“Did you know the United States Consumer Product Safety Commission reports that 31,000 home electrical fires occur every year, and with over 180 cases do involve electrocution or electricity-related incidents that could have been avoided if electrical safety was given proper attention”
In addition, “the National Fire Protection Association notes that faulty or damaged wiring and related electrical equipment cause 69 percent of electrical fires, followed by lamps, light fixtures, cords, plugs, transformers, and other power supplies”
Therefore, home electrical safety is too important to be ignored.
At electelectglobe, we care about your safety, yes, we mean “you” who is our regular visitor and reader so we decided to remind or inform you of the following electrical safety tips that can protect you, your home, and your family.
The 10 most important Electrical Safety Tips for Your Home
Many electrical fires can be avoided by following some simple electricity safety tips. Below are 10 household electricity safety measures every homeowner should know and follow. Don’t forget to always ask a professional if you are not sure about the safety of an electrical outlet, home appliances or if you don’t understand electrical safety.
- Use the correct wattage of load in all your fixtures and socket outlet.
Using the correct bulbs can prevent electrical problems, so check all the lamp fixtures and socket-outlet to ensure you are using the correct wattage of load at each point. If a lamp fixture has no wattage labeled on it, use 60-watt bulbs or less. For unlisted ceiling fixtures, choose 25-watt bulbs.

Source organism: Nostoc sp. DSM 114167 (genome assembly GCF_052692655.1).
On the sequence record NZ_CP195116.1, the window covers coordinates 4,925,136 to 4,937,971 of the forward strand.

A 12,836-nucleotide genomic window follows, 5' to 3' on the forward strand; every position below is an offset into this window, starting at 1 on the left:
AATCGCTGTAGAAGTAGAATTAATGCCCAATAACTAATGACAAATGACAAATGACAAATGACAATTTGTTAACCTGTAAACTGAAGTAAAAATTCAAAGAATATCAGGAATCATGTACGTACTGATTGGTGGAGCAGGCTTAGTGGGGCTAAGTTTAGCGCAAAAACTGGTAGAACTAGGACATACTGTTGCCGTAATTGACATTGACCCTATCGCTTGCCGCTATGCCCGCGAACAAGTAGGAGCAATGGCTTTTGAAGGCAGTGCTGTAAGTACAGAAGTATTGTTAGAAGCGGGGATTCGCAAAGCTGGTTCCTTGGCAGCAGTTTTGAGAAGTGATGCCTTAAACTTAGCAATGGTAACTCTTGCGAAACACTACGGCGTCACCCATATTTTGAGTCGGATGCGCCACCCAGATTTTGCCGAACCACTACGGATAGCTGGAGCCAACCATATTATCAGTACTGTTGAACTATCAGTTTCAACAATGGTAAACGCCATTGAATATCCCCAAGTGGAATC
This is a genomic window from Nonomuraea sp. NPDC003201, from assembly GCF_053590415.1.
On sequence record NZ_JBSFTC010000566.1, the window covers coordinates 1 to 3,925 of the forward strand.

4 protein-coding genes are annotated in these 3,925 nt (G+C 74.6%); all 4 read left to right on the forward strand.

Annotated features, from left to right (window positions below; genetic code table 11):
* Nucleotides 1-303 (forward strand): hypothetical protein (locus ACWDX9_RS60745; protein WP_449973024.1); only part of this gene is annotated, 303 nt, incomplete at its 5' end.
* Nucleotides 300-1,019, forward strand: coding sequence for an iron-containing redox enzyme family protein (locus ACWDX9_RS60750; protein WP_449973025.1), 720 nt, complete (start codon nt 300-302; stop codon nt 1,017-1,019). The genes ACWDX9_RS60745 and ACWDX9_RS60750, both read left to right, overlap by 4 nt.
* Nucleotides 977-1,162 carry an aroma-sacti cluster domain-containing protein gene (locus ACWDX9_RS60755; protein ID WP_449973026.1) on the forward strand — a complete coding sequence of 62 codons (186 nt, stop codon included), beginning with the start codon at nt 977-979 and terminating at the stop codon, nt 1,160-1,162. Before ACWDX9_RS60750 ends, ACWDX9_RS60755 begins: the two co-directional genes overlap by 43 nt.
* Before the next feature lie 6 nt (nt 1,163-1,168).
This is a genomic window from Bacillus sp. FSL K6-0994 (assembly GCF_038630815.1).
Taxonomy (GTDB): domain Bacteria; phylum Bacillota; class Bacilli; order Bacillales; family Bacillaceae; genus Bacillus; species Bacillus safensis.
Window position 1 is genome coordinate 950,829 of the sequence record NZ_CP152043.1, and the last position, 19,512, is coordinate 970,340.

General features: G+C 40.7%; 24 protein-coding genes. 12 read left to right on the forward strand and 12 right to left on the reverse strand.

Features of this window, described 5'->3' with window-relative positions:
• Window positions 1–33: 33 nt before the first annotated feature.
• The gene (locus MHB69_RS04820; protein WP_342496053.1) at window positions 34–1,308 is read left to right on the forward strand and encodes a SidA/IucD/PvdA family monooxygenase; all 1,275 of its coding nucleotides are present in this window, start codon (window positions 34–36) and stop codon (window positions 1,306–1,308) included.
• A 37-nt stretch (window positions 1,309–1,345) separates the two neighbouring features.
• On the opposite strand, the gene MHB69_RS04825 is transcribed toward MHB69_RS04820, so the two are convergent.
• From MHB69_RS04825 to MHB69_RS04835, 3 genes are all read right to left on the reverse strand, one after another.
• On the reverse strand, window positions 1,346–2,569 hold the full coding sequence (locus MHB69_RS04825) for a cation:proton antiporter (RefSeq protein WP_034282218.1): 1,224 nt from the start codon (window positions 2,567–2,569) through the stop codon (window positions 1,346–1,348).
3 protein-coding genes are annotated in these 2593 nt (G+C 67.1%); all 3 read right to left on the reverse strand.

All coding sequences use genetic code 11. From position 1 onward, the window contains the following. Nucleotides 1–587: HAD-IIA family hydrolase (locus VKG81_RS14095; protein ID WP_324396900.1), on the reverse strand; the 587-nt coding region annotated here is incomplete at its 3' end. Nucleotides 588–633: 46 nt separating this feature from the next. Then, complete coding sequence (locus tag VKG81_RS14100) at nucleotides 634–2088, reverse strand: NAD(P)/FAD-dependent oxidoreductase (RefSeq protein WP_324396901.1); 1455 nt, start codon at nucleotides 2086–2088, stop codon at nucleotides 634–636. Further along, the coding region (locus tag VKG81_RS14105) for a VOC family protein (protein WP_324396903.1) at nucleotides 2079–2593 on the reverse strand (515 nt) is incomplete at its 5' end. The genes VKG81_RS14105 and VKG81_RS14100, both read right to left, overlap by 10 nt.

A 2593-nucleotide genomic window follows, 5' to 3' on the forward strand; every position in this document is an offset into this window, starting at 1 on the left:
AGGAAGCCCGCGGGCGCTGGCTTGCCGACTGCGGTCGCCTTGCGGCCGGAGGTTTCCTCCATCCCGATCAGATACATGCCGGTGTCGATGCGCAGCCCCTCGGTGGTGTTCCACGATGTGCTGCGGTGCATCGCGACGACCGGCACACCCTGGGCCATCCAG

Did you know “LED bulbs consume less power and reduce the risk of fixtures overheating” Get to know more about LED light benefits? WHAT YOU NEED TO KNOW ABOUT LEDs BULB
- Check for overloaded outlets to protect your home.
Overloading an electrical outlet is also another common cause of electrical problems. Ensure to check all the power outlets and see that they are cool even by touch, use protective faceplates and let it be in proper working order. According to ESFI, below recommendation is given as safety tips for the electrical outlet:
- Do not use extension cords or multi-outlet converters for any heavy-duty home appliances.
- Only one heat-producing appliance should be plugged into an outlet at a time.
- Only qualified electricians should check hot outlets.
Always remember that power strips only increases points of outlets—they do not change the amount of power the outlet was designed to receive or deliver.
Smart plugs can be installed to monitor load in an outlet and can even trip off the supply to appliances plug on it in case an outlet begins to overheat.
- Damaged electrical cords should be replaced or repair to keep the home safe.
Damaged power cord, which is not replaced or repaired, is a serious residential electrical safety risk, and they are can cause both fire and electrocution at home. All power and extension cords should be inspected regularly for signs of fraying and cracking, and they should then be repaired or replaced urgently if need be. Power cords should not be stapled into hidden places or run under rugs and furniture. Cords under rugs can cause a tripping hazard and can overheat, while furniture can crush cord insulation and thus damage wires.
The use of extension cords regularly may imply that you don’t have sufficient outlets to fit your needs. Contact a qualified electrician who understands electrical safety rules to install additional outlets in rooms where you often use extension cords.
If more outlets can’t be provided where you need power supply and extension cord is the only option you have to provide power where it is needed. When buying an electrical power cord, consider the maximum electrical load it will carry. A cord with 16 AWG can handle up to 1,375 watts load. Use a 14 or 12 AWG cord for a heavier load.